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physicaltherapy: 05 Feb : 06:54 pm

Is there anyone who has gone through CWT6 or type 1 evaluation with FCCPT?
If so, kindly let me know from where can the following deficiencies be fulfilled?
1. History
2. Systems Review
3. Findings that warrant referral
4. Supervision of support staff
5. Documentation

nani: 28 Sep : 04:31 am

plz pleasec tell me where to do phd in india

Nikhilphysio: 02 Jun : 03:55 am

I am working as physiotherapist in Shalby hospital ahmedabad for 4 years. I have passed out from Rajiv gandhi university of health and sciences Bangalore. I want to apply for Newzealand physiotherapy board registration so anyone there from India who got registered as physiotherapist in new zealand please help me.

Arun: 10 May : 12:36 am

Hi Priyank, welcome. Feel free to go through these forum threads returned by search [link]

Priyank: 09 May : 10:28 pm

Hi..need advice. What are the options in Australia after MPT?


Physioblasts.Org - India's collaborative physiotherapy community & free learning portal :: Forums :: Practice Forum :: Paediatric Physiotherapy
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“Play Strong” an exercise program to help pediatric cancer survivors regain physical strength.

Moderators: Arun, Boopathi, Robin, baskar, AJIN, MDK-Physio
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Tue Jan 01 2013, 04:06pm
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Location: Kollam, Keralam, INDIA
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A new exercise program at Nationwide Children’s Hospital helps pediatric cancer survivors regain physical strength and confidence and encourages weight loss.
“Play Strong,” a pediatric cancer exercise program in partnership with the Sports Medicine and Oncology teams at Nationwide Children’s, is led by certified athletic trainers. The program was developed for cancer patients, 8-21-years-old, who are off treatment and have clearance from their physician.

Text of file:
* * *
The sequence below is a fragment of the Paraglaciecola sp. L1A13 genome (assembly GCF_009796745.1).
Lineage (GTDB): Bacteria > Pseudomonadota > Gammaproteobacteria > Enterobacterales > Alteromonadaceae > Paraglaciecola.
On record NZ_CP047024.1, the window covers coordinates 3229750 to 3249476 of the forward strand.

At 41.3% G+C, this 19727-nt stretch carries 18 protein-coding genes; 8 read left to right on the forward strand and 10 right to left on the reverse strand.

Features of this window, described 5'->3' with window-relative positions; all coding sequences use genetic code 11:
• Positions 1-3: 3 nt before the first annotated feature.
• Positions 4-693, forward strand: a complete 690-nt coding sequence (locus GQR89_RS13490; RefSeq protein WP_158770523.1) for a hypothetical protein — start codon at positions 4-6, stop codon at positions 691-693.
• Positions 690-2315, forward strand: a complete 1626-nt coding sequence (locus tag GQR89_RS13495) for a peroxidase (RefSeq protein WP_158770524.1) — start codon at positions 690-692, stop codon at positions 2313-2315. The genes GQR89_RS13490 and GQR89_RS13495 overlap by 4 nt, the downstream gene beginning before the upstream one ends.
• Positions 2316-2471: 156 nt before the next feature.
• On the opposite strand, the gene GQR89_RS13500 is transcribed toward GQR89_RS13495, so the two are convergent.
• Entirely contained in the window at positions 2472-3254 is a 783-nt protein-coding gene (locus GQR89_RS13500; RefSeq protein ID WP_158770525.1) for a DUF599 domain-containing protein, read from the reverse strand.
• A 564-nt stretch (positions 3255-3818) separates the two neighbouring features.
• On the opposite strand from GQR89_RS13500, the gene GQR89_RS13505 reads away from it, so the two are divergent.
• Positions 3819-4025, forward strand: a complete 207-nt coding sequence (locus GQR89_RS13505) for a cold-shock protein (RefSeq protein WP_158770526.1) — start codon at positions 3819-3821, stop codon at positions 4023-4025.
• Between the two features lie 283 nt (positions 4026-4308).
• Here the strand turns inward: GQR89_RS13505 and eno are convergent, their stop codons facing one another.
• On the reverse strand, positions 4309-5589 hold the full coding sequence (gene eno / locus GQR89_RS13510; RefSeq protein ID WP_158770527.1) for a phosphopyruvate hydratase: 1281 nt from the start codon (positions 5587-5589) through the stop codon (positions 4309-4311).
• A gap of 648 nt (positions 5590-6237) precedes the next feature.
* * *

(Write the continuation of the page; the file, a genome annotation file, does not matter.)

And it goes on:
It is based on functional rehabilitation activities including flexibility, muscle strength, power, balance, agility and functional coordination. Travis Gallagher, ATC, a certified athletic trainer in Sports Medicine at Nationwide Children’s, was key in implementing the program at the hospital. 
“At a patient’s first session, we access their deficits and try to progress from there,” said Gallagher as he explained the goals of the Play Strong program. “We’re usually doing cardiovascular fitness, strength, power, agility and functional movement skills to get their bodies back into the motion of physical activity.” Play Strong was designed for pediatric and adolescent cancer survivors to improve their motor skills and transition into physical activity safely. 
The goals are to improve muscle strength and power, balance and agility for better body coordination and self-confidence with all physical activities. “While the kids have the heart and have the mind to get back into physical activity, once their chemotherapy is over, their bodies sometimes just aren’t ready,” said Randal Olshefski, MD, chief of the Section of Hematology/Oncology/Bone Marrow Transplantation (BMT) at Nationwide Children’s Hospital, and also an associate professor of Pediatrics at The Ohio State University College of Medicine. 
“Play Strong is just another example of continuing to break through the barriers. We want the kids, safely, to get back to being as much of a kid as possible.” Many pediatric cancer survivorship programs across the country encourage their patients to exercise and return to activity after a battle with cancer. But, only a few actually have a structured program similar to Nationwide Children’s.


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